For Hodgins, this process rarely yields immediate gratification. Often his paintings will languish for months or years before reaching completion. Still, one must be `alert all the time', for it is in the alertness that the excitement lies. `It's a bit like surfing,' says Hodgins. `You see those surf-boarders bobbing about on the ocean waiting for something to happen. And then because of this manipulation of paint and spilling it and scraping it, suddenly the painting gets a life and says, Now you've got to do such and such. To use an embarrassing term, that's very life-enhancing. You're not making a painting, you're actually living a painting, and who knows what's going to come out of it.'
Few artists yield so completely to the strictures of their craft as Hodgins - or describe so lucidly the processes and pleasures involved in the pursuit of excellence. At the source lie the visceral nature of paint, the counterpoint between transparency and density in a work, and the great adventure of colour.
In speaking of works such as Madhouse with view of Tyburn, Hodgins focuses upon the challenge of `getting the oranges right against those funny dense greens'. Of a work in progress, An Official Portrait, he speaks of `the mind-boggling and incredible colour of scarlet lake', of its `dragonfly iridescence... where it crosses over the black and turns green'. Hodgins goes on to speak of `dingy green' and `brass yellow', then moves to pinpoint the date when he fell in love with scarlet lake: 1953. `I've never recovered my virginity, as it were.' Of another favoured colour, cadmium red deep, Hodgins says, I spent five days getting this solid, sheer, absolutely implacable color.'
Given the nature of Hodgins's passion it is not surprising, therefore, that he should question the myopic emphasis on subject matter, or what he calls `show biz'. A caption to one of his works featured in Time magazine read, `the artist painted this picture as a protest against military brutality'. `Perfectly untrue,' says Hodgins. `I don't know who fished that out of what cavity of what mind.' The root of Hodgins's distress is the all too easy reduction of South African art to the political - the factory of resistance.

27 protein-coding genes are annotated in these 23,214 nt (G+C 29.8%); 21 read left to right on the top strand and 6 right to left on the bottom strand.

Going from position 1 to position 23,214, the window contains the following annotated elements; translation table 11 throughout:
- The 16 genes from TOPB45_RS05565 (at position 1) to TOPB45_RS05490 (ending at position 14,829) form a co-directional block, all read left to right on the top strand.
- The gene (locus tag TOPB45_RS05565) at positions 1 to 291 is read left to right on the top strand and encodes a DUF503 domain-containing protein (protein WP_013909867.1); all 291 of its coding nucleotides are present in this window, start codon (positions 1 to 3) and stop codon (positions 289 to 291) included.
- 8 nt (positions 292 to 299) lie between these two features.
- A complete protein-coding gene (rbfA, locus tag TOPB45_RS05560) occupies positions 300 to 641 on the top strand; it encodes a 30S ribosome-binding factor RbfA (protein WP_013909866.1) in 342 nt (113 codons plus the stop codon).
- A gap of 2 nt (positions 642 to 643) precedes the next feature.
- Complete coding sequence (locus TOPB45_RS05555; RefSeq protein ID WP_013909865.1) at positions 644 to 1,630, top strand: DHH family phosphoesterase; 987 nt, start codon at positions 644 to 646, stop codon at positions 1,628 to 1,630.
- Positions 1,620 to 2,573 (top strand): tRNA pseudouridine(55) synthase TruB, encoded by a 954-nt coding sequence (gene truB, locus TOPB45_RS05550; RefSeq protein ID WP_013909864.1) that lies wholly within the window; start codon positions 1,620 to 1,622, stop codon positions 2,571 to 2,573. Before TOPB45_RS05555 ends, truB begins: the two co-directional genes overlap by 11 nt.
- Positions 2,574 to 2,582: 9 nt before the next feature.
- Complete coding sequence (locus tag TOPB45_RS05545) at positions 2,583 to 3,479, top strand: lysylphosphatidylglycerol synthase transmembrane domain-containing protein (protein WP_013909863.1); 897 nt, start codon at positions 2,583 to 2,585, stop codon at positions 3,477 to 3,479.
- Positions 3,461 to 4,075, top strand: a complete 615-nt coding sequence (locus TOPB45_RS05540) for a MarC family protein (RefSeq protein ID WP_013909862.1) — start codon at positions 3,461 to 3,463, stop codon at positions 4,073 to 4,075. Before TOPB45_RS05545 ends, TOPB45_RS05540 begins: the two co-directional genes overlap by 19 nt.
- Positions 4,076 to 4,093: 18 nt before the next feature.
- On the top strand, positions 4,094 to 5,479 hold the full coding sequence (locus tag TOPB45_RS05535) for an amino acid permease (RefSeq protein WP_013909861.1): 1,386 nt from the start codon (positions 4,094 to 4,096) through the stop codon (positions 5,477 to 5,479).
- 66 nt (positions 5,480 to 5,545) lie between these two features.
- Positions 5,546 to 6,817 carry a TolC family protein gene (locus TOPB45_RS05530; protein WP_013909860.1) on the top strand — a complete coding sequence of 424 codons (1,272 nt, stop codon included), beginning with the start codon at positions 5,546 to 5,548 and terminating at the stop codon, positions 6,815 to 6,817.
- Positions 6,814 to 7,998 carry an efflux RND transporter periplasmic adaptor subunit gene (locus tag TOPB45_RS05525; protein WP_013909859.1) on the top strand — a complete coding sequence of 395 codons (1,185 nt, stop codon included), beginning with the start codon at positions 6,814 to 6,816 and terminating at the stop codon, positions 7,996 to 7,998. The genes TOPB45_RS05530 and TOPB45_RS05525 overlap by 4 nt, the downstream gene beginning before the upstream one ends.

`We really are about fashion at the moment. Our music, our painting, everything.' The downside of this prominence is the undue importance attached to the discourse of liberation. `The emphasis in art has shifted to giving the audience what it is expecting, rather than addressing the audience.' It is only `once this hyped-up interest in South African affairs has got down to a level of normality - if there is such a thing - that people may start taking serious critical interest.'
Hodgins has at no point felt the need for direct protest. For him, the meaning of a work is always partial, suspect and inadvertent. To impose an absolute reading would be disastrous. And yet there are prevailing themes. In the realm of the political this is best seen in Hodgins's depiction of the `tyrant' - the flawed yet vulnerable figure of authority, the general, the dictator, the businessman. Direct indictments of power are avoided. The readings the viewer is compelled to give are as `accidental' as the `likenesses' which Hodgins paints.
`Men carry an awareness that the world is theirs,' says Hodgins. `But there's a pathos about arrogance because it's not unassailable really.' For Hodgins the dissimulation of power is best seen in the emblematic sign of `the suit'. The suit is a `straitjacket,' an `armour'; `with its stripes and folds it is as tailored as steel. If you draw or paint a suit, whatever you put on top immediately becomes interpreted as a head. And because it's on top of a suit it becomes interpreted as a powerful head. It doesn't matter if it's exploding or collapsing.'
If one were to dredge meaning from a Hodgins painting, then its site would be patriarchy and the complicitous arenas of the state, the military and commerce. But ultimately it is the act of painting which has Hodgins in its thrall. `Francis Bacon talks about painting going over the edge,' says Hodgins. `That's what I feel so strongly. The painting takes flight and you know that it's you that's taking flight because obviously paintings don't have a life of their own. And suddenly things you have forgotten you remember push themselves into a painting.' It is for this reason Hodgins can reflect and say, `I've wasted no part of my life. It is all there.'
Sue Williamson and Ashraf Jamal in Art in South Africa - the future present